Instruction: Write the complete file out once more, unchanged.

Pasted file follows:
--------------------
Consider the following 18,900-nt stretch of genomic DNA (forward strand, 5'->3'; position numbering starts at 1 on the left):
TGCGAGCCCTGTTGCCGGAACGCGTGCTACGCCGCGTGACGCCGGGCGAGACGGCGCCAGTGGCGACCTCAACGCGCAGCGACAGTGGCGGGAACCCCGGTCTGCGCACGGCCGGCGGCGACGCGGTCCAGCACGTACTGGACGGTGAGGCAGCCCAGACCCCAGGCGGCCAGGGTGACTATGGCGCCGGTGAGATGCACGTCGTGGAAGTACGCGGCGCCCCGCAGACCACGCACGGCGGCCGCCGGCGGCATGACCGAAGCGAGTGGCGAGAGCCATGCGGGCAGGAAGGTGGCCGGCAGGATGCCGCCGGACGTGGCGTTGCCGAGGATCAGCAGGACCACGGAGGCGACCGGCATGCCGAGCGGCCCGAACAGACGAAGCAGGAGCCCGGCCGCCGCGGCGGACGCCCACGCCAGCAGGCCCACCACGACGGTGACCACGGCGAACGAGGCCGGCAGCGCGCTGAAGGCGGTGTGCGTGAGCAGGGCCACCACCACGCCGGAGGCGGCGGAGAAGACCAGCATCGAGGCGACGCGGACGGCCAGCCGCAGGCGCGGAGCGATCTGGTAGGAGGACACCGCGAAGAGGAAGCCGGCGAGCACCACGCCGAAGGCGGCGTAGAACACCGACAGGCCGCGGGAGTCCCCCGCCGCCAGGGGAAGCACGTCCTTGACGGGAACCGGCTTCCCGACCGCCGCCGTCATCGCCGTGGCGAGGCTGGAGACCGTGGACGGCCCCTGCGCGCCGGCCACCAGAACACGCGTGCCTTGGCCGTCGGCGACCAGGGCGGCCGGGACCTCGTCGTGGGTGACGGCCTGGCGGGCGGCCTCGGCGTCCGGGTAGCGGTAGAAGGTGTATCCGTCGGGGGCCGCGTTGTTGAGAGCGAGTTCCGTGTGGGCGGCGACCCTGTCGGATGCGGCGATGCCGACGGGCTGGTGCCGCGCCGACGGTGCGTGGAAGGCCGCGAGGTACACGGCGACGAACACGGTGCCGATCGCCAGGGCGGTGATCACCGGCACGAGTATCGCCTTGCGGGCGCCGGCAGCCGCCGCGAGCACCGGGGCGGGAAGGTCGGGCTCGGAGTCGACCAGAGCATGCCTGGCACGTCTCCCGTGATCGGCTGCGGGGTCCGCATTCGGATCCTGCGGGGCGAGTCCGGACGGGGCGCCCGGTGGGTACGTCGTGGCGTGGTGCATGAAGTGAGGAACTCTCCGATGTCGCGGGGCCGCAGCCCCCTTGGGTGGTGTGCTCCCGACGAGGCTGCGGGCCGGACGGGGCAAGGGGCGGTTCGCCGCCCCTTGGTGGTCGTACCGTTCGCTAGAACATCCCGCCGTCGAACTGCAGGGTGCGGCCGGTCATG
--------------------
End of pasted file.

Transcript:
Consider the following 18,900-nt stretch of genomic DNA (forward strand, 5'->3'; position numbering starts at 1 on the left):
TGCGAGCCCTGTTGCCGGAACGCGTGCTACGCCGCGTGACGCCGGGCGAGACGGCGCCAGTGGCGACCTCAACGCGCAGCGACAGTGGCGGGAACCCCGGTCTGCGCACGGCCGGCGGCGACGCGGTCCAGCACGTACTGGACGGTGAGGCAGCCCAGACCCCAGGCGGCCAGGGTGACTATGGCGCCGGTGAGATGCACGTCGTGGAAGTACGCGGCGCCCCGCAGACCACGCACGGCGGCCGCCGGCGGCATGACCGAAGCGAGTGGCGAGAGCCATGCGGGCAGGAAGGTGGCCGGCAGGATGCCGCCGGACGTGGCGTTGCCGAGGATCAGCAGGACCACGGAGGCGACCGGCATGCCGAGCGGCCCGAACAGACGAAGCAGGAGCCCGGCCGCCGCGGCGGACGCCCACGCCAGCAGGCCCACCACGACGGTGACCACGGCGAACGAGGCCGGCAGCGCGCTGAAGGCGGTGTGCGTGAGCAGGGCCACCACCACGCCGGAGGCGGCGGAGAAGACCAGCATCGAGGCGACGCGGACGGCCAGCCGCAGGCGCGGAGCGATCTGGTAGGAGGACACCGCGAAGAGGAAGCCGGCGAGCACCACGCCGAAGGCGGCGTAGAACACCGACAGGCCGCGGGAGTCCCCCGCCGCCAGGGGAAGCACGTCCTTGACGGGAACCGGCTTCCCGACCGCCGCCGTCATCGCCGTGGCGAGGCTGGAGACCGTGGACGGCCCCTGCGCGCCGGCCACCAGAACACGCGTGCCTTGGCCGTCGGCGACCAGGGCGGCCGGGACCTCGTCGTGGGTGACGGCCTGGCGGGCGGCCTCGGCGTCCGGGTAGCGGTAGAAGGTGTATCCGTCGGGGGCCGCGTTGTTGAGAGCGAGTTCCGTGTGGGCGGCGACCCTGTCGGATGCGGCGATGCCGACGGGCTGGTGCCGCGCCGACGGTGCGTGGAAGGCCGCGAGGTACACGGCGACGAACACGGTGCCGATCGCCAGGGCGGTGATCACCGGCACGAGTATCGCCTTGCGGGCGCCGGCAGCCGCCGCGAGCACCGGGGCGGGAAGGTCGGGCTCGGAGTCGACCAGAGCATGCCTGGCACGTCTCCCGTGATCGGCTGCGGGGTCCGCATTCGGATCCTGCGGGGCGAGTCCGGACGGGGCGCCCGGTGGGTACGTCGTGGCGTGGTGCATGAAGTGAGGAACTCTCCGATGTCGCGGGGCCGCAGCCCCCTTGGGTGGTGTGCTCCCGACGAGGCTGCGGGCCGGACGGGGCAAGGGGCGGTTCGCCGCCCCTTGGTGGTCGTACCGTTCGCTAGAACATCCCGCCGTCGAACTGCAGGGTGCGGCCGGTCATG